Many moons ago when I was at boarding school, there was a patio restaurant across the main drag from campus that had a detached building containing the restrooms. In the short hallway between latrines, there was a poster for a horror flick I had never heard of, entitled Screams of a Winter Night. After some research using 2004-era internet access (no small feat, to be honest), I found that the movie had been filmed in and around Natchitoches, Louisiana (where my boarding school was located) by college students in the late seventies. They made three prints of the film and took them to drive-ins in the nearest cities, where Screams was discovered and picked up for nationwide distribution. Although it’s my understanding that the film has since found a home on DVD, it took some time to locate a pirated VHS copy of the movie at that time; although it has a certain nostalgic appeal for me, it’s not a very good movie, being largely amateurish in its narrative cohesion and poorly filmed in general, with lighting that renders much of the film impossible to see at points. Maybe I’ll get around to reviewing it for the site one day, but this is really just a preamble to discuss today’s selection, another cheap regional production, 1970’s Mark of the Witch, which, unlike Screams of a Winter Night, is actually a lot of fun and definitely worth seeking out.
In the late sixties, two Dallas women named Martha Peters and Mary Davis noticed that, although the horror genre was exploding, very few films were being made by or for women. Since both women had an academic interest in the occult, they composed a draft of Mark of the Witch, in which a young co-ed is possessed by the spirit of a centuries-dead witch. The film was shot with a cast and crew comprised mostly of local Texan amateurs: Peters seems to have never written anything else, while Mary Davis’s sole other screenwriting credit was for 1974’s Scum of the Earth. This was the first directing credit for Tom Moore as well, although he would direct Return to Boggy Creek (sequel to The Legend of Boggy Creek) seven years later before going on to have a largely unremarkable career as a TV director for episodes of various programs, including Cheers, Picket Fences, The Wonder Years, Mad About You, and L.A. Law.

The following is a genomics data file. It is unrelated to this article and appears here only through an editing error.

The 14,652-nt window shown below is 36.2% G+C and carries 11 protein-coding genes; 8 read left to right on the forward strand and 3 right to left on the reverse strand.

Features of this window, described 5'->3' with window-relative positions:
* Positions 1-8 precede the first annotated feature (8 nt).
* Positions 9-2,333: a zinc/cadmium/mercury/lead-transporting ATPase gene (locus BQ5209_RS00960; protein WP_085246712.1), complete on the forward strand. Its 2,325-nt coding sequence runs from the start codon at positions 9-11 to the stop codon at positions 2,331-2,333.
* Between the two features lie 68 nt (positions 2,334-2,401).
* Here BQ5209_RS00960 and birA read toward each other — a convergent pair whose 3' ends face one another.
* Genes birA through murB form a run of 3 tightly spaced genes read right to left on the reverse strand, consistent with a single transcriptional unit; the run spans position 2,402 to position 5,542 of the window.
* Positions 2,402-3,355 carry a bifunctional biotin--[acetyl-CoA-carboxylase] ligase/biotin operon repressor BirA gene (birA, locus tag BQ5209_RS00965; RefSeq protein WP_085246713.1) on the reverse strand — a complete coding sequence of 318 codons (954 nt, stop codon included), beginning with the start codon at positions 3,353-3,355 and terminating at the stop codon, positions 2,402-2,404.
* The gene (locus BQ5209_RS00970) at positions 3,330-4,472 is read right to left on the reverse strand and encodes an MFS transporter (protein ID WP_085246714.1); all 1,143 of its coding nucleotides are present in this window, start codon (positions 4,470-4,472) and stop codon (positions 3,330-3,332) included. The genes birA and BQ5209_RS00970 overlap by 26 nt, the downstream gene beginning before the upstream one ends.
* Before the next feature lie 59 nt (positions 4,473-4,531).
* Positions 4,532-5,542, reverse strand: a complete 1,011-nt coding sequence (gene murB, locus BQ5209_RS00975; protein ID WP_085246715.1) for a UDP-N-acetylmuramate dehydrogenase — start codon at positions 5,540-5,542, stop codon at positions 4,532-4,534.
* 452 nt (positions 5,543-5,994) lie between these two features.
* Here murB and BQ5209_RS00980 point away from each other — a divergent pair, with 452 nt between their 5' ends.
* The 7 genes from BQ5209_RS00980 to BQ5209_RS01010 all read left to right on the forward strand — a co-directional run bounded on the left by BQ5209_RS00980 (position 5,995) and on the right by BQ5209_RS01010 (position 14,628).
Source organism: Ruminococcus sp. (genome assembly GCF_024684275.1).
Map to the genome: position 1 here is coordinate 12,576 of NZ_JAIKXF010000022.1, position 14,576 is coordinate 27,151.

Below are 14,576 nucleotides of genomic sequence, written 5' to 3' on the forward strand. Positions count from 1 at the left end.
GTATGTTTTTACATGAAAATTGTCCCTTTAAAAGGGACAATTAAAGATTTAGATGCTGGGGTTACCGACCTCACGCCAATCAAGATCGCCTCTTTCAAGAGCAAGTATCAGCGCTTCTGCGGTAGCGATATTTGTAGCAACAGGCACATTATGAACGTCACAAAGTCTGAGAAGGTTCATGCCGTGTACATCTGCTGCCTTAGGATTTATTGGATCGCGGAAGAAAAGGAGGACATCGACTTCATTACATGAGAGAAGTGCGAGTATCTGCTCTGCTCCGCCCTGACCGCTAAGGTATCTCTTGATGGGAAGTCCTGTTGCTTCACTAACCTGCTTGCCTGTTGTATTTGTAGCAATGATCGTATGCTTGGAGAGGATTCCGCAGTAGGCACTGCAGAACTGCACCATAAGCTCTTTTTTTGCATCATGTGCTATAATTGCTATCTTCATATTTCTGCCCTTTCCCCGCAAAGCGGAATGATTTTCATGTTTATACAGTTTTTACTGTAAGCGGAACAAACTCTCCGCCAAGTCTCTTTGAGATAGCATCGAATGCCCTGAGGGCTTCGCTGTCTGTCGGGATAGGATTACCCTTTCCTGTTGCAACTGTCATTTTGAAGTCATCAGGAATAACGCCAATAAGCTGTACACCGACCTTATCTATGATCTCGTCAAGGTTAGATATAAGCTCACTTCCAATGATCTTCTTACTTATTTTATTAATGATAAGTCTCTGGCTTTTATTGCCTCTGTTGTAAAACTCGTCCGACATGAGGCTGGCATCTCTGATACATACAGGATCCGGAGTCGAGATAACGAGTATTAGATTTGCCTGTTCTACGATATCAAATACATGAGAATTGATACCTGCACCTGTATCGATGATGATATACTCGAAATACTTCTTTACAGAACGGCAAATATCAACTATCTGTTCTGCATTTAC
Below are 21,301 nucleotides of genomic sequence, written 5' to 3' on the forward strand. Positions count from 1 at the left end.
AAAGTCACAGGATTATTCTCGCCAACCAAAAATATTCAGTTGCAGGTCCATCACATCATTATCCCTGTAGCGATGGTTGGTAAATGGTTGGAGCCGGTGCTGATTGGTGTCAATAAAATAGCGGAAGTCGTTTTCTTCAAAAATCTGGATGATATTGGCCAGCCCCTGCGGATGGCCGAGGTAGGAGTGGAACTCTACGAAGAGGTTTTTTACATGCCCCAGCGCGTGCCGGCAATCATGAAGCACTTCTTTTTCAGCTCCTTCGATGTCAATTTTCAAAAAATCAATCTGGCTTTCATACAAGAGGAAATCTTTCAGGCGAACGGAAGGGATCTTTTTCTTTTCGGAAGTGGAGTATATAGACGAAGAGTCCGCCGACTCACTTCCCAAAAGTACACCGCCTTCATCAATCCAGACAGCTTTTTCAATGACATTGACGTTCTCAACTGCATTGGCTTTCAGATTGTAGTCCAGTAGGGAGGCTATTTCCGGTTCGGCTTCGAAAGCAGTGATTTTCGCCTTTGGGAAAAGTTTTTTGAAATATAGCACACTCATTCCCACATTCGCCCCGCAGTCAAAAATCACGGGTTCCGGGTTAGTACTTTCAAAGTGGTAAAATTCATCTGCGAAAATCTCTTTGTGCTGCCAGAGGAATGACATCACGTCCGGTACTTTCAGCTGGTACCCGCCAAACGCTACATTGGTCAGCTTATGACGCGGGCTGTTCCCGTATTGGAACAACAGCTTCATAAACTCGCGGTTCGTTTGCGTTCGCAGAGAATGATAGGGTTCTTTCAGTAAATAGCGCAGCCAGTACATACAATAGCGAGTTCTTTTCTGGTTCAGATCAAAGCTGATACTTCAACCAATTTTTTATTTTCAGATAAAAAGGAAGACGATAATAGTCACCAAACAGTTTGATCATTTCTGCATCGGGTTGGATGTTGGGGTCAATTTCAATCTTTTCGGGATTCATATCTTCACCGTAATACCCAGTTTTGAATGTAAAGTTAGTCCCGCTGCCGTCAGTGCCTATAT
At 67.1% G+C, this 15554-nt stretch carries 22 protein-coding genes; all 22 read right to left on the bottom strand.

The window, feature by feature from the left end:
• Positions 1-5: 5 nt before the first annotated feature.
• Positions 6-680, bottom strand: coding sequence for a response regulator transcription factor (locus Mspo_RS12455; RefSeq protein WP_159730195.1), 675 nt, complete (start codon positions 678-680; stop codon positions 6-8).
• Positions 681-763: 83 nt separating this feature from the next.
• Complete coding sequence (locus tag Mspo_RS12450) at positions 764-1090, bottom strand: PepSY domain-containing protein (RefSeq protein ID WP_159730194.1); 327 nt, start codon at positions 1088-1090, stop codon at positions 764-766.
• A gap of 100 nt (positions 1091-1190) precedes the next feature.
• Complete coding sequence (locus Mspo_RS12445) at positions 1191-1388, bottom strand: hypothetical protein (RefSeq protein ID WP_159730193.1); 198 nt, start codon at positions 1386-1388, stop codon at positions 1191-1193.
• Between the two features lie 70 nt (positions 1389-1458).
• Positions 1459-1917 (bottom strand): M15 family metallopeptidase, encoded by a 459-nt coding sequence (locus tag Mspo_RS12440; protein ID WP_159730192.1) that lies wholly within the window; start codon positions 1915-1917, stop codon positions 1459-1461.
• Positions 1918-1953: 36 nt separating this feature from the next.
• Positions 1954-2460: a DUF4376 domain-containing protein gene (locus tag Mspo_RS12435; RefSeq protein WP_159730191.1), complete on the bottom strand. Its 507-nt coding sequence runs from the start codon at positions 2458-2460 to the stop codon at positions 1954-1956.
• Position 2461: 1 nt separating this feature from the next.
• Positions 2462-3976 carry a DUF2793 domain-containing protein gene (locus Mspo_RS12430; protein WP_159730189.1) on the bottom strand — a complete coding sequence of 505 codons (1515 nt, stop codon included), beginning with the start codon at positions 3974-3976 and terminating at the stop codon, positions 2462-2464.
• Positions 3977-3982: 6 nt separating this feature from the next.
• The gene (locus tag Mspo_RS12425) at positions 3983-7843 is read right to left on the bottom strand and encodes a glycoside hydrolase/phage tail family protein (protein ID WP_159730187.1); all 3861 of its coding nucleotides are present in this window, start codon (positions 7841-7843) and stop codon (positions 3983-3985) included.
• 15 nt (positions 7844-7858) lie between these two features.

The film opens with the hanging of the titular witch (Marie Santell), overseen by the betrayer MacIntyre Stuart (Robert Elston); he and two other members of their coven turned on the other ten members, leading to their execution. With her final words, the witch curses Stuart: he and all of his descendants shall bear her mark, until she returns to exact her vengeance. Some three centuries and change later, Leonard Nimoy lookalike Alan (Darryl Wells) is buying some books on witchcraft at the local university bookstore, where his girlfriend Jill (Anitra Walsh) is assisting with a book drive. They briefly discuss the psychology course that they are taking from Professor “Mac” Stuart (Elston again) and make plans to attend one of his parties/seminars that evening. After Alan leaves, Jill discovers a real spell book, later identified as the Red Book of Appin. That evening, she brings the book to the meeting and encourages her friends and classmates, including horndog Harry (Jack Gardner) and ditzy Sharon (Barbara Brownell), to participate in a ceremony outlined in the book: summon a witch.
When nothing seems to happen, the group disbands for the evening and Alan, unaware that Jill has been possessed by the witch, gives her a ride back to her dorm, shrugging off her strange behavior as a kind of joke. Jill returns to Stuart’s home and tells him the truth. Stuart had donated the Red Book, a family heirloom, to the book drive in the hope that it would be found and a ritual performed as a psychological experiment; after a few demonstrations of her power, Stuart and Alan realize that they have unleashed an old evil in modern times. While the possessed Jill seeks out and kills Harry and Sharon to complete a rite that will make her ruler of the world, Alan and Stuart work together to try to find a way to exorcise her possessor before it’s too late.
This is a fun little movie, and surprisingly impressive for a film made on such a small budget and with only local talent. The fun is mitigated in a few places by special effects failures (the fire that the possessed Jill uses in her rites at the wooded grove is no larger than a dinner plate, for instance) and some repetitiveness (the witch uses the same overlong invocation in a few separate scenes), but it’s obvious that all of the players involved are having fun, and that sense of bonhomie and good humor is infectious enough that it’s no trouble to get swept up in the moment.
I saw the film at the Alamo Drafthouse’s weekly Terror Tuesday event in Austin, and the reels themselves were provided by the American Genre Film Archive, which is committed to preserving little oddities like this. Host Joe Ziemba noted that the film had never been checked out from the archive since its induction, and that only a few dozen people had seen the film in its original release. Although the quality of the 35mm print was imperfect (some parts of the film itself had actually turned to dust, resulting in a few skips in the narrative and a blank screen), it was still a great viewing. The entirety of Mark of the Witch appears to be available on YouTube, so viewing it in your own home is not only easy, but highly recommended.
-Mark “Boomer” Redmond